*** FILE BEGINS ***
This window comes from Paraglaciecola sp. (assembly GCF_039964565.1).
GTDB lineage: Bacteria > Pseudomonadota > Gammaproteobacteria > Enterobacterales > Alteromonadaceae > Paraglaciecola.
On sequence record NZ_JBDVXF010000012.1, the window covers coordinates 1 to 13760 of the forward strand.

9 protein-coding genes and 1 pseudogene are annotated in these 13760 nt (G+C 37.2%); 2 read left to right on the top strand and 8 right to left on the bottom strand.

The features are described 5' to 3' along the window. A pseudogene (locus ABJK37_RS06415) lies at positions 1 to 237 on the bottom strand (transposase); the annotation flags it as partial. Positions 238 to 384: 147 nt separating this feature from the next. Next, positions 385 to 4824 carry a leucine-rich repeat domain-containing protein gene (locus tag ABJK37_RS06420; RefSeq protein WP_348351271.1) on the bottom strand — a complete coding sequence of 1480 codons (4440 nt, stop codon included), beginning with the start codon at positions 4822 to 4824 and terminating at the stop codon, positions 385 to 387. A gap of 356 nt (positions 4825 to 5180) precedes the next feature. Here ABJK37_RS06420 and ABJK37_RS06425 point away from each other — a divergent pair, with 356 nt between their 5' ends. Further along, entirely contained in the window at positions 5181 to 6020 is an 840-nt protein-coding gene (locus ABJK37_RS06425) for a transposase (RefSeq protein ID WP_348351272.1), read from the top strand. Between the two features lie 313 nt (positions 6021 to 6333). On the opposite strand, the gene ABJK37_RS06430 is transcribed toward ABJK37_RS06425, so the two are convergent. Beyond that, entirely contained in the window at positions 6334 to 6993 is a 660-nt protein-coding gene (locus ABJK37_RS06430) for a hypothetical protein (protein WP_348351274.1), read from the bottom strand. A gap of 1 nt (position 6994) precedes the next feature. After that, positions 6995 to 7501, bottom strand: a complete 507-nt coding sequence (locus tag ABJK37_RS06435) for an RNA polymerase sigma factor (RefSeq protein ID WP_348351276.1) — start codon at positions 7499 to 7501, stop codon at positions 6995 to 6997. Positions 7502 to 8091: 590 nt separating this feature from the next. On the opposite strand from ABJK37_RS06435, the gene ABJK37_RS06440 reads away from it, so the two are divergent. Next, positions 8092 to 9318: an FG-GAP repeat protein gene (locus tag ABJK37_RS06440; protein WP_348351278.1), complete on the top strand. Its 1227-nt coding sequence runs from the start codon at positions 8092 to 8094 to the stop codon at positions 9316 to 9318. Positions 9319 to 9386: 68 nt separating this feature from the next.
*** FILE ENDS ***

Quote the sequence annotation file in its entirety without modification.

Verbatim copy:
This window comes from Paraglaciecola sp. (assembly GCF_039964565.1).
GTDB lineage: Bacteria > Pseudomonadota > Gammaproteobacteria > Enterobacterales > Alteromonadaceae > Paraglaciecola.
On sequence record NZ_JBDVXF010000012.1, the window covers coordinates 1 to 13760 of the forward strand.

9 protein-coding genes and 1 pseudogene are annotated in these 13760 nt (G+C 37.2%); 2 read left to right on the top strand and 8 right to left on the bottom strand.

The features are described 5' to 3' along the window. A pseudogene (locus ABJK37_RS06415) lies at positions 1 to 237 on the bottom strand (transposase); the annotation flags it as partial. Positions 238 to 384: 147 nt separating this feature from the next. Next, positions 385 to 4824 carry a leucine-rich repeat domain-containing protein gene (locus tag ABJK37_RS06420; RefSeq protein WP_348351271.1) on the bottom strand — a complete coding sequence of 1480 codons (4440 nt, stop codon included), beginning with the start codon at positions 4822 to 4824 and terminating at the stop codon, positions 385 to 387. A gap of 356 nt (positions 4825 to 5180) precedes the next feature. Here ABJK37_RS06420 and ABJK37_RS06425 point away from each other — a divergent pair, with 356 nt between their 5' ends. Further along, entirely contained in the window at positions 5181 to 6020 is an 840-nt protein-coding gene (locus ABJK37_RS06425) for a transposase (RefSeq protein ID WP_348351272.1), read from the top strand. Between the two features lie 313 nt (positions 6021 to 6333). On the opposite strand, the gene ABJK37_RS06430 is transcribed toward ABJK37_RS06425, so the two are convergent. Beyond that, entirely contained in the window at positions 6334 to 6993 is a 660-nt protein-coding gene (locus ABJK37_RS06430) for a hypothetical protein (protein WP_348351274.1), read from the bottom strand. A gap of 1 nt (position 6994) precedes the next feature. After that, positions 6995 to 7501, bottom strand: a complete 507-nt coding sequence (locus tag ABJK37_RS06435) for an RNA polymerase sigma factor (RefSeq protein ID WP_348351276.1) — start codon at positions 7499 to 7501, stop codon at positions 6995 to 6997. Positions 7502 to 8091: 590 nt separating this feature from the next. On the opposite strand from ABJK37_RS06435, the gene ABJK37_RS06440 reads away from it, so the two are divergent. Next, positions 8092 to 9318: an FG-GAP repeat protein gene (locus tag ABJK37_RS06440; protein WP_348351278.1), complete on the top strand. Its 1227-nt coding sequence runs from the start codon at positions 8092 to 8094 to the stop codon at positions 9316 to 9318. Positions 9319 to 9386: 68 nt separating this feature from the next.